NIH recently altered their grant system that an R01 can have more than one completely co-equal PIs, with the idea of encouraging more collaborative projects, as the allocation of street cred for possessing an R01 only to a single PI created a disincentive for collaborative projects. The only possible advantage to submitting a multiple-PI R01 would be a better score from study section, if it perceives that the two PIs together have a much better chance of making the proposed studies work than with you alone as PI, such as if they each contribute some special skill set to the project, both of which will be heavily relied on. Whether having multiple PIs would help increase the likelihood of funding depends on your own biosketch and the biosketch of the other PI.
A new PI might, however, fruitfully think more along the lines of getting someone more senior to play an advisory/consulting role on application. This can be helpful with study section in feasibility assessment, but such a person should be play a non-PI consultant role on the application, not list any person months of effort in the budget, and make it clear in their Letter of Consultancy that they would simply be providing occasional advice/guidance as needed, but that you, the PI, would be truly running the research project. This person should *not* be your former post-doc mentor.
How about disadvantages to multiple-PI grants?
(1) Only if *both* PIs are new investigators is the application considered a "New Investigator Application", thereby receiving both special consideration at study section (this is not so helpful in practice) and, most importantly, special consideration for funding by the assigned Institute, as described above.
(2) You need as much money as possible for your lab. The maximum modular budget you can request is $250,000 for five years. So long as you have two or three substantial aims, study sections do not pay any attention to budgets equal to or less than a maximal modular. They know it is almost certainly going to be administratively cut substantially (up to 45% over the 4-5 year life of the grant) and consider a full modular budget to be "standard".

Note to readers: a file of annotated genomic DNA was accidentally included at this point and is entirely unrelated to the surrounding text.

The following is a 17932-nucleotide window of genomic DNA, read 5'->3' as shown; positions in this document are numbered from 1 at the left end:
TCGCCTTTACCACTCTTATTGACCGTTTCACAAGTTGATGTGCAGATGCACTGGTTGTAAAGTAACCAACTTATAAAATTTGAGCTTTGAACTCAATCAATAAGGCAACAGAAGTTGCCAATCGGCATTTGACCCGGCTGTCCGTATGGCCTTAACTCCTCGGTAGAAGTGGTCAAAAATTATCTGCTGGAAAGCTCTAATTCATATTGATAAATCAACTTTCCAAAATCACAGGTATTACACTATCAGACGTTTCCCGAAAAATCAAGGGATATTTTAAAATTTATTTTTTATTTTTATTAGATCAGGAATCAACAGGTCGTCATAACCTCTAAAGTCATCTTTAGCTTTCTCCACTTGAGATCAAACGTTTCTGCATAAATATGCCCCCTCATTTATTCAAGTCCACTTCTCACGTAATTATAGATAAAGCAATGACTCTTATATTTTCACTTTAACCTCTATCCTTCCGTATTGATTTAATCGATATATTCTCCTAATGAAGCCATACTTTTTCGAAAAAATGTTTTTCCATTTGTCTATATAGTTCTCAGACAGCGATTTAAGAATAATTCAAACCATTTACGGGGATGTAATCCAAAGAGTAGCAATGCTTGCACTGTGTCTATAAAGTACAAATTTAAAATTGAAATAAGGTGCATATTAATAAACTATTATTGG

Don't even think of not asking for a full modular budget. If your aims seem to narrow to support a full budget, add some science. You need *all* of that budget for *you* and *your* lab. You do not want to share any of this money with another PI and her lab.
(3) You need to establish clearly that you are, indeed, a successful independent PI as soon as you possibly can. One of the key ways to do this is by successfully competing for an R01. If you only have successfully competed for a multiple-PI R01, it could raise the issue of how independent you truly are with people who will be reviewing other grants of yours, as well as assessing you in letters of recommendation for promotion and tenure.
The upshot here is that it is only under very rare circumstances that the benefit for a new PI of submitting a multiple-PI R01 application outweighs the costs.
So what should the new PI be doing? You should be submitting your first R01 application as soon as is administratively possible. Those people telling you, for whatever reason, to wait, wait, wait: ignore them. If you are an assistant professor, with your own lab and start-up, and you have published in a related area as a post-doc, then waiting is nonsense.
You need to get your R01 in line with those of the rest of the new investigators. As it goes through the review process--almost certainly more than once--you will have plenty of time to produce a lot more preliminary data and refine your specific aims in resubmissions.
PhysioProf even wrote his first R01 at the very end of his post-doc, before he even opened the doors to his lab. The preliminary data was almost all figures from shit he published as a post-doc. It got triaged (not discussed at study section or given a priority score), but the practice writing an R01 (even a shitty one) and the insight into the review process provided by the summary statement were hugely valuable even though PhysioProf never even resubmitted that grant.
Bottom Line: Your single most important goal (by a substantial margin) as a new PI is to obtain a single-PI R01, as soon as possible, as this is the minimum standard for a self-sustaining truly independent research program. This is both for purely fiscal reasons--paying for personnel salaries and research expenses--and for building a reputation sufficient to support promotion and tenure. NIH understands this, and has a system in place to do everything possible to help new PIs get that first single-PI R01, including, most importantly, dramatically looser paylines. You should be doing everything in your power to exploit that system.
UPDATE: DrugMonkey has reminded me that R01 applications of new investigators that are not scored highly enough for award, may be converted into a one-to-two-year R56 bridge award to help the new PI generate more preliminary data, refine her specific aims, and resubmit a more meritorious application. This only applies to R01s, yet another reason that the new PI should be focused on R01s, not R03s or R21s.